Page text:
Some notes on supply in campaign games
by Matthew Hartley
Here are some answers to the logistics problem that I've seen (more or less) successfully used over the years.
1) Don't Bother.
Not on the face of it a terribly helpful suggestion. However, are you sure that your campaign actually needs a logistics system? If you have relatively small forces moving around a reasonably prosperous area, you could assume that they could easily forage their supplies and carry more specialised supplies (ammunition and weapon spare parts) integral with the units (although this should of course be factored into strategic movement rates). Alternatively, if the time scale of the campaign is short (like several days in the case of a SF "seize the strategic centres" spacedrop game) all supplies could be regarded as integral with the units.
2) Fixed Integral Supply.
Simply: a force is given, as part of the campaign scenario, a fixed number of days worth of supplies in which to achieve its campaign objectives. Again, the supplies are taken to be integral with the units. This is arguably less of a logistics system and more a means of limiting the time of a campaign and putting pressure on the attacking player.
3) Scaled Decline.
This assumes that over the course of the campaign the logistics of one or both sides becomes increasingly disorganised. This is based, broadly, on the principle that no plan survives first contact with the enemy, and, once disorganisation emerges, it grows and spreads. Accordingly, each side has a fixed percentage rate of decline in its combat effectiveness and strategic movement applied at the end of each time period (weekly decline seems to work well for fantasy games). Broadly speaking "regular" armies will have a lower rate of decline to "irregular" armies.
4) Lines Of Supply.
This is the favourite supply system in old SPI boardgames (amongst many others). On the campaign map, certain sites are designated as supply centres / dumps (the later may be movable within the campaign time frame) units must be able to trace an imaginary line of supply from their current position to a supply centre (although not always the case in the boardgames, I favour, in fantasy campaigns at least, lines of supply being traceable only along defined roads/tracks and waterways). Units which cannot trace such lines are counted as out of supply with associated penalties. Supply centres / dumps could be limited in either their range of supply or how many (or which) units they can supply. Units can be given interception radius (similar to boardgames units zones of control) through which enemy units cannot trace lines of supply. This system sound simple but can get horribly complicated if you use OS or Kriegspiel maps instead of the hex or square overlaid maps used in boardgames.
5) Fixed and Variable Supply Forage Maps.
Take the campaign map and section it off into different supply areas (based around settlements and their hinterlands, or areas of similar terrain for example). Give each area a different supply total, numbered in terms of unit / time periods supplied (to represent local partisan activity and friendly / hostile locals this amount could differ between the opposing forces). For each time period units spend in a particular area the total number of unit / time periods supplied is reduced by the appropriate amount. Once the number of units / time periods supplied is reduced to zero then that area can no longer support troops. With the Variable Supply Forage Maps - more appropriate to SF games - areas can have their units / time periods increased by supplies brought in from off-map. This type of supply system allows for sides to engage in "scorched earth" tactics.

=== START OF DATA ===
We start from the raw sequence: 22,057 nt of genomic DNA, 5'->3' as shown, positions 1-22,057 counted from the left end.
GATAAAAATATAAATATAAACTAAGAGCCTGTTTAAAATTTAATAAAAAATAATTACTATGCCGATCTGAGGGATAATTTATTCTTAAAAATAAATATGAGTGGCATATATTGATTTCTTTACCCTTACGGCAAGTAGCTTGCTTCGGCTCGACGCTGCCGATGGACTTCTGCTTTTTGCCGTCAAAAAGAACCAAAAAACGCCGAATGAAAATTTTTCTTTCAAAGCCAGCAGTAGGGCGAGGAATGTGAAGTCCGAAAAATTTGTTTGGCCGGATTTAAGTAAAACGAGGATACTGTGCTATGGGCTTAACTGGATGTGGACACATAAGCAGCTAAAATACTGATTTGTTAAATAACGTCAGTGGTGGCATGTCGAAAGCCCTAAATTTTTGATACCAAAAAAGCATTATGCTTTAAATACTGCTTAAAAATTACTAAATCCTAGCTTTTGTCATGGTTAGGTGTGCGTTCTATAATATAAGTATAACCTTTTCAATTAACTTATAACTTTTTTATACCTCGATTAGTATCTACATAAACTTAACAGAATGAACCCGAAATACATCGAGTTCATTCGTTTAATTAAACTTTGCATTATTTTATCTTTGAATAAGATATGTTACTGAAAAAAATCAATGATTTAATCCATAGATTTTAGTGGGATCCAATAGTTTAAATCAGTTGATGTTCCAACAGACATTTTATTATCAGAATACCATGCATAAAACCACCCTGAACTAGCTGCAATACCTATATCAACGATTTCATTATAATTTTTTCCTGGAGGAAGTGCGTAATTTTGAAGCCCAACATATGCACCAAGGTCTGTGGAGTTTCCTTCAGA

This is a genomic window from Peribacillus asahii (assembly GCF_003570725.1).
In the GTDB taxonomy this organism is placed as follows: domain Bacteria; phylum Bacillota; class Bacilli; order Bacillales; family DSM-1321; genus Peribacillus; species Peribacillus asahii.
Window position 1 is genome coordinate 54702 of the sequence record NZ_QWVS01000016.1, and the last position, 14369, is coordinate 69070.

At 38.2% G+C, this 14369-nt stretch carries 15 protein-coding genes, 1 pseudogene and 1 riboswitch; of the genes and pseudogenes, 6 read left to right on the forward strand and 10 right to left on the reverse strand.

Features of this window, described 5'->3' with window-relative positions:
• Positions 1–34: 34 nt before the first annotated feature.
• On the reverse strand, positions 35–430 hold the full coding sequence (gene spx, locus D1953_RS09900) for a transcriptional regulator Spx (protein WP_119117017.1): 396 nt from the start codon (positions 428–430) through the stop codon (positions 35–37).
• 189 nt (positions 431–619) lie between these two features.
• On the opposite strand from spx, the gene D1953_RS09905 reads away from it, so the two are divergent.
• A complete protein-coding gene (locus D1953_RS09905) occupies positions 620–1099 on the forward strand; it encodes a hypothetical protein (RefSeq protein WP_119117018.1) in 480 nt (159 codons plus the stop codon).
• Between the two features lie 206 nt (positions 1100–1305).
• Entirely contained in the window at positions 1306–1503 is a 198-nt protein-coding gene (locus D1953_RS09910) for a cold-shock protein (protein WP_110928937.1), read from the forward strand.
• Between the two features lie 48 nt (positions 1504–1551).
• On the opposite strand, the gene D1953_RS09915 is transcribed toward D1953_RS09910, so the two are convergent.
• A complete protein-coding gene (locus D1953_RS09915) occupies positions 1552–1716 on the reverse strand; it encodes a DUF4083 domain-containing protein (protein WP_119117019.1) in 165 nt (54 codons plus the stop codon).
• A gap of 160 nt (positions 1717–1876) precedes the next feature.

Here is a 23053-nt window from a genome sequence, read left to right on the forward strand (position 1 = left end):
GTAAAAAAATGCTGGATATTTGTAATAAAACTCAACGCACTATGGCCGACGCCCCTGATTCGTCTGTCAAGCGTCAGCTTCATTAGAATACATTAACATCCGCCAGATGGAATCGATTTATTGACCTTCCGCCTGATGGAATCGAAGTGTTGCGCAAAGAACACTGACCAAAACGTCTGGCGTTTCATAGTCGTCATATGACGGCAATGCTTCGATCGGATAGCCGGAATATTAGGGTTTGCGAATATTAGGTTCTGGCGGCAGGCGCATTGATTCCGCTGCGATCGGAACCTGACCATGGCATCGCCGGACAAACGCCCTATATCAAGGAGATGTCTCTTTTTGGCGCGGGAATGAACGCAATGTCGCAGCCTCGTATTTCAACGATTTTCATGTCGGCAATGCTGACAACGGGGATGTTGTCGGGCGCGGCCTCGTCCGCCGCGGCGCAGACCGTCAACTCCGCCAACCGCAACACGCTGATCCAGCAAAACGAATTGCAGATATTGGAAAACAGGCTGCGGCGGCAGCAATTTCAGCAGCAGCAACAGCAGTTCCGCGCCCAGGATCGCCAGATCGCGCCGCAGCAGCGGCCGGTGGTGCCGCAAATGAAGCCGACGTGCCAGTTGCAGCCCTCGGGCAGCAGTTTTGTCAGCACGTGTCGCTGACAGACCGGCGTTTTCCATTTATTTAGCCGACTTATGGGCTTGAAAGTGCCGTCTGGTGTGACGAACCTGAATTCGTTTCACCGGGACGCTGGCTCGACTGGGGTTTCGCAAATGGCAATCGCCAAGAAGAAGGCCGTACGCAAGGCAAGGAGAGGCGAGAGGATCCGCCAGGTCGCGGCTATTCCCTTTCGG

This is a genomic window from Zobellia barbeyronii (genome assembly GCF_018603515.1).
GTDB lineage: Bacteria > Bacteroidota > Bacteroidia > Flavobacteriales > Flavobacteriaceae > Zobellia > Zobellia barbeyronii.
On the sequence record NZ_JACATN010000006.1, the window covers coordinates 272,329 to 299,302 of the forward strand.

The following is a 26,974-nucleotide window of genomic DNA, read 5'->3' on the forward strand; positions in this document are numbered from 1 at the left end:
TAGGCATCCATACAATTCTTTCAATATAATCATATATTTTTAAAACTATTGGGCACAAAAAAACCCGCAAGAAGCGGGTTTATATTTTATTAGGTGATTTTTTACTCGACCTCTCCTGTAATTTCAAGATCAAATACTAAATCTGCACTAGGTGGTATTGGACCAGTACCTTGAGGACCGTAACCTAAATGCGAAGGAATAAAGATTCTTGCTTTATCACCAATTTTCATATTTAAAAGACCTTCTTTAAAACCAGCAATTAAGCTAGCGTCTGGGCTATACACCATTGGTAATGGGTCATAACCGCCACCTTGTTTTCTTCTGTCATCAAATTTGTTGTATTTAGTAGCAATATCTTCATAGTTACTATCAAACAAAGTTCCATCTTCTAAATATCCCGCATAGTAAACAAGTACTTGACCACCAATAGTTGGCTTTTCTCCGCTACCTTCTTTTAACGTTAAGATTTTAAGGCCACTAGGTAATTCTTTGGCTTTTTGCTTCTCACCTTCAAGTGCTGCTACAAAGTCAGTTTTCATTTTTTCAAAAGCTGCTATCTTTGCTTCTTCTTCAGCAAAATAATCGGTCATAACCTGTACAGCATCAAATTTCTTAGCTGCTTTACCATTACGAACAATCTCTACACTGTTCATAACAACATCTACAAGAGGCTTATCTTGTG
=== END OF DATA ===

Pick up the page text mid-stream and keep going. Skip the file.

6) Supply Units.
A system of specific "supply units" which move on the campaign map as per normal units. Each unit carries x amount of supplies which keeps a unit or units in supply for y number of time periods when the supplies are delivered. The supply units must then return to a supply centre before they can resupply another unit. This system allows for specific attacks on supply convoys. Be warned however, this system can generate huge amounts of paperwork.
The systems listed above are not exhaustive but, I hope, give a range of different ways of dealing with supply and logistics in campaign whilst still concentrating primarily on the movement and combat aspect of campaigns. It is quite possible to produce a "supply-orientated" game which looks at the issue of supply in far greater detail (by breaking "supplies" down into constituent parts - food, ammunition, spares, fuel, tents, boots, Playboy mags, etc, etc, etc, and looking at their weight and volume characteristics in relation to the capabilities and requirements of the supplying forces and the nature and extent of the supply mission). Whilst this can be an educational experience, it can also descend into an advanced accounting exercise with hideous multiple equations.
When introducing some element of logistics into your campaign game, it is vital you think carefully about how much effect you want supply to have on the game and how much game time you are prepared to put into the logistics issue. In the systems I have listed above, the time commitment varies from the minimal to the considerable. The most complex system I have seen run successfully was a combination of a Fixed Supply Forage Map (supplying food and non-specialist supplies) and Supply Units (for specialist supplies). This did, however, require quite a bit of effort on the part of the players and referee concerned.
I hope this is some use to members in their campaign games.
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